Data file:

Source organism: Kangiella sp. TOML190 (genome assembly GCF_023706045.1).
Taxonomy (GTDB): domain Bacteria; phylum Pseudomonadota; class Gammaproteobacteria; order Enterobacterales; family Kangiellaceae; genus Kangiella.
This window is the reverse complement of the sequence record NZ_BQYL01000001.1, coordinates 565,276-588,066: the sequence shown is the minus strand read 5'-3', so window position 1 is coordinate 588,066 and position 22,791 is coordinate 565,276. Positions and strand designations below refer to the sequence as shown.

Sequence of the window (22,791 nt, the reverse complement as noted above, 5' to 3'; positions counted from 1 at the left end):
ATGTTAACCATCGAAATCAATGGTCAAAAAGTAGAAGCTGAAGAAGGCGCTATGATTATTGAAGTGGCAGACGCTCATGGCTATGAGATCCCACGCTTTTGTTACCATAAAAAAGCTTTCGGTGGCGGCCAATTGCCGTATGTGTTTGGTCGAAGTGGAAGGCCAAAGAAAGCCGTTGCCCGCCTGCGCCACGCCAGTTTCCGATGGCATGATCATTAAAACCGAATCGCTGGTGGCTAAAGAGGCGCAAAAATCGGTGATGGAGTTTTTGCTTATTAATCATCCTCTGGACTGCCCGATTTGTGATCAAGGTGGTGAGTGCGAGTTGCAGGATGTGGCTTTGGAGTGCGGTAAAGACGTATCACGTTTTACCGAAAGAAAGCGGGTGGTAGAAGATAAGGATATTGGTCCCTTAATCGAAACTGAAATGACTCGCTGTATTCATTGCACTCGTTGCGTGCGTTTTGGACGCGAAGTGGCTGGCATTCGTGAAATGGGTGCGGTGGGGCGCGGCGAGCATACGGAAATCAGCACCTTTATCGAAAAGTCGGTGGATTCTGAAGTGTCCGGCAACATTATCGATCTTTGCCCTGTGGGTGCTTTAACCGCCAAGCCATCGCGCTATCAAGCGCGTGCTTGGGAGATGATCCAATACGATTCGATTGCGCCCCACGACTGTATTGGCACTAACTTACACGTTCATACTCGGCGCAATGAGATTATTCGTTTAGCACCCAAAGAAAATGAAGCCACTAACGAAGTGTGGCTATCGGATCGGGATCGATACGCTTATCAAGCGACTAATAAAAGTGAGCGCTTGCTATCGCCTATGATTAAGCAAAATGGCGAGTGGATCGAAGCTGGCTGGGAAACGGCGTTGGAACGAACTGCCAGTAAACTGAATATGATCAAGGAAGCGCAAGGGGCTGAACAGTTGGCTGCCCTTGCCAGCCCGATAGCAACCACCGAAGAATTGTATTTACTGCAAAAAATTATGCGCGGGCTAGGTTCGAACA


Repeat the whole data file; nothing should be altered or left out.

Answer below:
Source organism: Kangiella sp. TOML190 (genome assembly GCF_023706045.1).
Taxonomy (GTDB): domain Bacteria; phylum Pseudomonadota; class Gammaproteobacteria; order Enterobacterales; family Kangiellaceae; genus Kangiella.
This window is the reverse complement of the sequence record NZ_BQYL01000001.1, coordinates 565,276-588,066: the sequence shown is the minus strand read 5'-3', so window position 1 is coordinate 588,066 and position 22,791 is coordinate 565,276. Positions and strand designations below refer to the sequence as shown.

Sequence of the window (22,791 nt, the reverse complement as noted above, 5' to 3'; positions counted from 1 at the left end):
ATGTTAACCATCGAAATCAATGGTCAAAAAGTAGAAGCTGAAGAAGGCGCTATGATTATTGAAGTGGCAGACGCTCATGGCTATGAGATCCCACGCTTTTGTTACCATAAAAAAGCTTTCGGTGGCGGCCAATTGCCGTATGTGTTTGGTCGAAGTGGAAGGCCAAAGAAAGCCGTTGCCCGCCTGCGCCACGCCAGTTTCCGATGGCATGATCATTAAAACCGAATCGCTGGTGGCTAAAGAGGCGCAAAAATCGGTGATGGAGTTTTTGCTTATTAATCATCCTCTGGACTGCCCGATTTGTGATCAAGGTGGTGAGTGCGAGTTGCAGGATGTGGCTTTGGAGTGCGGTAAAGACGTATCACGTTTTACCGAAAGAAAGCGGGTGGTAGAAGATAAGGATATTGGTCCCTTAATCGAAACTGAAATGACTCGCTGTATTCATTGCACTCGTTGCGTGCGTTTTGGACGCGAAGTGGCTGGCATTCGTGAAATGGGTGCGGTGGGGCGCGGCGAGCATACGGAAATCAGCACCTTTATCGAAAAGTCGGTGGATTCTGAAGTGTCCGGCAACATTATCGATCTTTGCCCTGTGGGTGCTTTAACCGCCAAGCCATCGCGCTATCAAGCGCGTGCTTGGGAGATGATCCAATACGATTCGATTGCGCCCCACGACTGTATTGGCACTAACTTACACGTTCATACTCGGCGCAATGAGATTATTCGTTTAGCACCCAAAGAAAATGAAGCCACTAACGAAGTGTGGCTATCGGATCGGGATCGATACGCTTATCAAGCGACTAATAAAAGTGAGCGCTTGCTATCGCCTATGATTAAGCAAAATGGCGAGTGGATCGAAGCTGGCTGGGAAACGGCGTTGGAACGAACTGCCAGTAAACTGAATATGATCAAGGAAGCGCAAGGGGCTGAACAGTTGGCTGCCCTTGCCAGCCCGATAGCAACCACCGAAGAATTGTATTTACTGCAAAAAATTATGCGCGGGCTAGGTTCGAACA